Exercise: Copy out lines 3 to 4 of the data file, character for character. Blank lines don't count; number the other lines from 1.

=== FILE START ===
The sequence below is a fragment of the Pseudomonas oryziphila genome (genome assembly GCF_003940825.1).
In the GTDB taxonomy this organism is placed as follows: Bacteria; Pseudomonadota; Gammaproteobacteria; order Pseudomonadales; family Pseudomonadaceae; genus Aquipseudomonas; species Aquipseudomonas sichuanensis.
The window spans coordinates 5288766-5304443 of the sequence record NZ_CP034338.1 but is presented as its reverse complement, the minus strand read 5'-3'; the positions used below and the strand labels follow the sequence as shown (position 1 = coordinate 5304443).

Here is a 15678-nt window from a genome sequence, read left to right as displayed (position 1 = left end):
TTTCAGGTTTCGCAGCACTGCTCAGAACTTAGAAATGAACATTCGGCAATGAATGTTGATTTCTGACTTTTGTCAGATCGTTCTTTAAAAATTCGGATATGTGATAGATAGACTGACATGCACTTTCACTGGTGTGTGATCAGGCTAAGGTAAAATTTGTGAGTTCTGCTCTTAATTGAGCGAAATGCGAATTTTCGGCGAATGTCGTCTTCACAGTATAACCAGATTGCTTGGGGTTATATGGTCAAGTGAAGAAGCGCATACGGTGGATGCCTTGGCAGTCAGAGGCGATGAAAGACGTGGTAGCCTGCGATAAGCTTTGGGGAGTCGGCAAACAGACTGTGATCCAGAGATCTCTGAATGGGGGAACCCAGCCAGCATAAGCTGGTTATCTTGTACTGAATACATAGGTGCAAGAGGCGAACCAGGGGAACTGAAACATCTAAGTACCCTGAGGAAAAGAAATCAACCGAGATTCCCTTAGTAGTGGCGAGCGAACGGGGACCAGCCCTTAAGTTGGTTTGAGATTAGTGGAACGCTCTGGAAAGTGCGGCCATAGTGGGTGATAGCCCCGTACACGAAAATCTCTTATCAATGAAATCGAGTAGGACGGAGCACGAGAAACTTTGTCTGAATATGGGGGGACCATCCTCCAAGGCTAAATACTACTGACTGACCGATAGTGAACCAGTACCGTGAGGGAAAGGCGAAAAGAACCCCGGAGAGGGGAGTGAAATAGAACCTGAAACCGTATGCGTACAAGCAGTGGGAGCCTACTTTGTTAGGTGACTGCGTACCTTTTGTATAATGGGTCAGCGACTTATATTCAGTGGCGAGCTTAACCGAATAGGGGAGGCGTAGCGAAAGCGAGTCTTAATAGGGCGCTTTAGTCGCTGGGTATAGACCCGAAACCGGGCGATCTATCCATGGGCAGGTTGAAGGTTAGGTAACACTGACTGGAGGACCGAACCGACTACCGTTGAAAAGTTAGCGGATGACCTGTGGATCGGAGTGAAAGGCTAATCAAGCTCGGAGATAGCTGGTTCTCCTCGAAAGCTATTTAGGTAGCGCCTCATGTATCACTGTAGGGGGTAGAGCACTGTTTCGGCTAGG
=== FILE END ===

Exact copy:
The window spans coordinates 5288766-5304443 of the sequence record NZ_CP034338.1 but is presented as its reverse complement, the minus strand read 5'-3'; the positions used below and the strand labels follow the sequence as shown (position 1 = coordinate 5304443).

Here is a 15678-nt window from a genome sequence, read left to right as displayed (position 1 = left end):